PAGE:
flour is firm :: sandra beasley

       The Traveler’s Vade Mecum, line 4234

Baking two parts flour to one part water
could stop a bullet. So good soldiers
carried their hardtack over their hearts.
Break it down with a rifle butt, flood it,
fry it in pig fat to make hellfire stew.
Gnaw it raw and praise the juice.

Does wheat prepare for this as it grows,
seeking the light in a half-thawed field?
Do stalks know their strength is merely
in their number? What is ground down
we name flour in promise that it will be
made useful. Otherwise, it’s just dust.

Sheet iron crackers.
Teeth-dullers.
Would you call it starving, if a man dies
with hardtack still tucked in his pocket?
Can you call it food, if the bullet comes only
at the moment he gives in and swallows?

the place i want to get back to :: mary oliver

is where
in the pinewoods
in the moments between
the darkness

and first light
two deer
came walking down the hill
and when they saw me

they said to each other, okay,
this one is okay,
let’s see who she is
and why she is sitting

on the ground like that,
so quiet, as if
asleep, or in a dream,
but, anyway, harmless;

and so they came
on their slender legs
and gazed upon me
not unlike the way

I go out to the dunes and look
and look and look
into the faces of the flowers;
and then one of them leaned forward

and nuzzled my hand, and what can my life
bring to me that could exceed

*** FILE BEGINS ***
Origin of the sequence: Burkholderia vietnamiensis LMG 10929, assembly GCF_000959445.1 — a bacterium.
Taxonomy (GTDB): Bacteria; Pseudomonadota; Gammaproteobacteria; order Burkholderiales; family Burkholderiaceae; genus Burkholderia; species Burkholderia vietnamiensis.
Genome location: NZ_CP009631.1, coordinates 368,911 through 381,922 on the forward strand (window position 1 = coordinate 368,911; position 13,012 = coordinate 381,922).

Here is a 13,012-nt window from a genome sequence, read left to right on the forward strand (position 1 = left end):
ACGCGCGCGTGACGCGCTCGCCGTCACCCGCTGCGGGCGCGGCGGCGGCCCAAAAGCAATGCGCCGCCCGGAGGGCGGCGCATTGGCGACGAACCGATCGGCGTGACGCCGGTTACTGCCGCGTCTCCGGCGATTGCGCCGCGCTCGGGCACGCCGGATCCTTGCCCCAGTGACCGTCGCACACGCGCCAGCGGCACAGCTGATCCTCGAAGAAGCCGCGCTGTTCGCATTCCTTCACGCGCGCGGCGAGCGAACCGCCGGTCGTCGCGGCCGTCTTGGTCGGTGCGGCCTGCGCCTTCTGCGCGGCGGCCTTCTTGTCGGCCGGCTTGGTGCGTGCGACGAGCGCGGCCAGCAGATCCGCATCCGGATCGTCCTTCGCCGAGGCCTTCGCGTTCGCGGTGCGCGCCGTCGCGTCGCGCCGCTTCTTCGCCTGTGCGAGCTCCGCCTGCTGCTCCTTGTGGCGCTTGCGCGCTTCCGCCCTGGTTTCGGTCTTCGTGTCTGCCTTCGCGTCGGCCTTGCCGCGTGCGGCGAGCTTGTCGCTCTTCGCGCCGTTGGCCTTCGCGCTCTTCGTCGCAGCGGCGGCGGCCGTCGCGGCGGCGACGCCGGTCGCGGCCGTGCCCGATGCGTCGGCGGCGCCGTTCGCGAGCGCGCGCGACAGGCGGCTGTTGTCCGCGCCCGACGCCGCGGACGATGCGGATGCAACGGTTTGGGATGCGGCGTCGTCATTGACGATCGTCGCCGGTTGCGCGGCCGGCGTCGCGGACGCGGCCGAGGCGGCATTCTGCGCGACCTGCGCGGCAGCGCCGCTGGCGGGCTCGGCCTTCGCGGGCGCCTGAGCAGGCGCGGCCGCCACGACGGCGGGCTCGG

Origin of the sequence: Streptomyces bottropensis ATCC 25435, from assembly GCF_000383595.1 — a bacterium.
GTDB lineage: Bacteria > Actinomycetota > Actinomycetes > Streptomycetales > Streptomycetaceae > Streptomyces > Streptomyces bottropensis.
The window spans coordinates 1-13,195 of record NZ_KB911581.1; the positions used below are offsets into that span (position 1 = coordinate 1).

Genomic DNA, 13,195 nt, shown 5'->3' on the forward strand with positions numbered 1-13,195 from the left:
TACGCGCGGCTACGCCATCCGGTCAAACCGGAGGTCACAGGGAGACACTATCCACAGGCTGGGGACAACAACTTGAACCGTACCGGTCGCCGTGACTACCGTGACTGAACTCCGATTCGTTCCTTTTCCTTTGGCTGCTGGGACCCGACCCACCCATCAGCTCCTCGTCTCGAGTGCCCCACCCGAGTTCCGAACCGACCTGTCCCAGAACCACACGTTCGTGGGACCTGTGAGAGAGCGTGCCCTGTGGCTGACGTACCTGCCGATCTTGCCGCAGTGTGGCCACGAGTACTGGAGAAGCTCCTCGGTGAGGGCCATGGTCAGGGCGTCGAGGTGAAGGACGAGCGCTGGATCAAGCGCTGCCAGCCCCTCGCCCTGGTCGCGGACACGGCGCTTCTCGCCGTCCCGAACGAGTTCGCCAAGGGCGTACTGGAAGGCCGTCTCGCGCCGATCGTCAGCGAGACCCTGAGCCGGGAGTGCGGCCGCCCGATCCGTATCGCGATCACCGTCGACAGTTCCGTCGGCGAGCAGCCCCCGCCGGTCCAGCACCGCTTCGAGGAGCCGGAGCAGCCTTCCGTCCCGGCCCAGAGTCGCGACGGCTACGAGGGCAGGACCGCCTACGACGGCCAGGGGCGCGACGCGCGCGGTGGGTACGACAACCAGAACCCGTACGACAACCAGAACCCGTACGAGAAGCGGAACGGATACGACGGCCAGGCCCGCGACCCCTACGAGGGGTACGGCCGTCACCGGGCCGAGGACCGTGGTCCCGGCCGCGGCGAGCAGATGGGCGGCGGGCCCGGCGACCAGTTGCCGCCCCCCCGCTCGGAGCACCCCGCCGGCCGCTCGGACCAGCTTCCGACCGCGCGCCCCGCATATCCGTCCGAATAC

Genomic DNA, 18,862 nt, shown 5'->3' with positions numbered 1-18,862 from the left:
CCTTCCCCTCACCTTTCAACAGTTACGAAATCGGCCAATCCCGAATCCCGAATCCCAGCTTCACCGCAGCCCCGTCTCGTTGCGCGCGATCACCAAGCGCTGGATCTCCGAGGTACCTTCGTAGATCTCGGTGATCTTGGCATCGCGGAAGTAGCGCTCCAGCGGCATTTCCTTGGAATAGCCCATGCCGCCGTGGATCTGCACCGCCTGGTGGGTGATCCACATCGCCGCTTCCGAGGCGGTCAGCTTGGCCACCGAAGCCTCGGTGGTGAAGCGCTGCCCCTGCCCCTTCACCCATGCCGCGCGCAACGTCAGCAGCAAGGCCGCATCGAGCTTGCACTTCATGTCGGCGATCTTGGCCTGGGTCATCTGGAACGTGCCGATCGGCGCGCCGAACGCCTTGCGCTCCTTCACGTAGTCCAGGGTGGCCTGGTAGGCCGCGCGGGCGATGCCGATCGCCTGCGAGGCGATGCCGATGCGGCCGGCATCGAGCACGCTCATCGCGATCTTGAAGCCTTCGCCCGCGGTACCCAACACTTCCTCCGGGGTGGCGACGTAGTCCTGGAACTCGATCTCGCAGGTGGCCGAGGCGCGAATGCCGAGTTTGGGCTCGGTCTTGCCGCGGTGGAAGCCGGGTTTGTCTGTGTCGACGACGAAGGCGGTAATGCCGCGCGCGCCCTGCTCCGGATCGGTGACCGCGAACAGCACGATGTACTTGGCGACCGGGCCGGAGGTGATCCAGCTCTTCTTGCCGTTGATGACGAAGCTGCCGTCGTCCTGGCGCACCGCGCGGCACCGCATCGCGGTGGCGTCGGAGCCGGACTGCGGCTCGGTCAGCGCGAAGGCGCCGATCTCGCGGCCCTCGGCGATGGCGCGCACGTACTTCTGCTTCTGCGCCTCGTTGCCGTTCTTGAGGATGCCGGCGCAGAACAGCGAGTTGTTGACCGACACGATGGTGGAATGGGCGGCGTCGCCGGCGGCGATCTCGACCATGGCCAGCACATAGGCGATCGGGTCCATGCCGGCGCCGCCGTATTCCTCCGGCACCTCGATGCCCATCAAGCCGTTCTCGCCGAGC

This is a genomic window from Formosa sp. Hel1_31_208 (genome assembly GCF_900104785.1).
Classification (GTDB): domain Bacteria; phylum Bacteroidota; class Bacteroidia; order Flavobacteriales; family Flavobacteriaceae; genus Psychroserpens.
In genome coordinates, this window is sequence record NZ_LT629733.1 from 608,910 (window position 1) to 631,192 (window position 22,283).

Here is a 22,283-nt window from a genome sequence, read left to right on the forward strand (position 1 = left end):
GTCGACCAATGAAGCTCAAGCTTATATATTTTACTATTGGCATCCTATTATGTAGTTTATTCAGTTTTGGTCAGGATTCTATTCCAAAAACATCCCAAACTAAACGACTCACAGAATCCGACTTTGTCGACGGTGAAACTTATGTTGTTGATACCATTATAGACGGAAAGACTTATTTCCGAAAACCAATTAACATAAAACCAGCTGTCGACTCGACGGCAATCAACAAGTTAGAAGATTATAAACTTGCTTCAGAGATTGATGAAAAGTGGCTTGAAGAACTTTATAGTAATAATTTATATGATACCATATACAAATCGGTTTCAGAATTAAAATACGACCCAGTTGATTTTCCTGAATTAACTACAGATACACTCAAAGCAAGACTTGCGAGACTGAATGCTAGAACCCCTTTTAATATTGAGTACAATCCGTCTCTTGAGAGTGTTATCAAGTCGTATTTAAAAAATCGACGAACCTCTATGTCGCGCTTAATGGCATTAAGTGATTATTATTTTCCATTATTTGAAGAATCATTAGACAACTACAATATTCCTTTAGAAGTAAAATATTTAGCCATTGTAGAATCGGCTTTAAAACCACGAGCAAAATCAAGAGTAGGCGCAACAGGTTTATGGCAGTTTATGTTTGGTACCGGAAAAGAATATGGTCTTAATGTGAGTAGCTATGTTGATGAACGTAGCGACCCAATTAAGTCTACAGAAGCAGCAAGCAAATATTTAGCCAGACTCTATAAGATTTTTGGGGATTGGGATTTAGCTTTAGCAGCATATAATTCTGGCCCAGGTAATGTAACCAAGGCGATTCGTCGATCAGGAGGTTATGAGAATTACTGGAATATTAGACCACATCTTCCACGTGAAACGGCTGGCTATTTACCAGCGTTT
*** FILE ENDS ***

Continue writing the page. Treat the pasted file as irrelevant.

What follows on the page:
that brief moment?
For twenty years

I have gone every day to the same woods,
not waiting, exactly, just lingering.
Such gifts, bestowed,
can’t be repeated.

If you want to talk about this
come to visit. I live in the house
near the corner, which I have named
Gratitude.

donkeys wallowing :: jonathan greene

The donkeys bathe in dust,
the one spot in the pasture
that shines bright on
full-moon nights.

Moved to another pasture,
they will excavate another crater,
grunt with pleasure scooting
along the ground on their spines,

then rise with festive brays and stand
again, refreshed. Giving the donkeys
a good pat, generations of dust rise up,
coughing out a cloud that engulfs us.

Heirloom carpets that have
never been cleaned, they are soon
back to their non-stop grazing.

sleeping with the dictionary :: harryette mullen

I beg to dicker with my silver-tongued companion, whose lips are ready to read my shining gloss. A versatile partner, conversant and well-versed in the verbal art, the dictionary is not averse to the solitary habits of the curiously wide-awake reader. In the dark night’s insomnia, the book is a stimulating sedative, awakening my tired imagination to the hypnagogic trance of language. Retiring to the canopy of the bedroom, turning on the bedside light, taking the big dictionary to bed, clutching the unabridged bulk, heavy with the weight of all the meanings between these covers, smoothing the thin sheets, thick with accented syllables—all are exercises in the conscious regimen of dreamers, who toss words on their tongues while turning illuminated pages. To go through all these motions and procedures, groping in the dark for an alluring word, is the poet’s nocturnal mission. Aroused by myriad possibilities, we try out the most perverse positions in the practice of our nightly act, the penetration of the denotative body of the work. Any exit from the logic of language might be an entry in a symptomatic dictionary. The alphabetical order of this ample block of knowledge might render a dense lexicon of lucid hallucinations. Beside the bed, a pad lies open to record the meandering of migratory words. In the rapid eye movement of the poet’s night vision, this dictum can be decoded, like the secret acrostic of a lover’s name.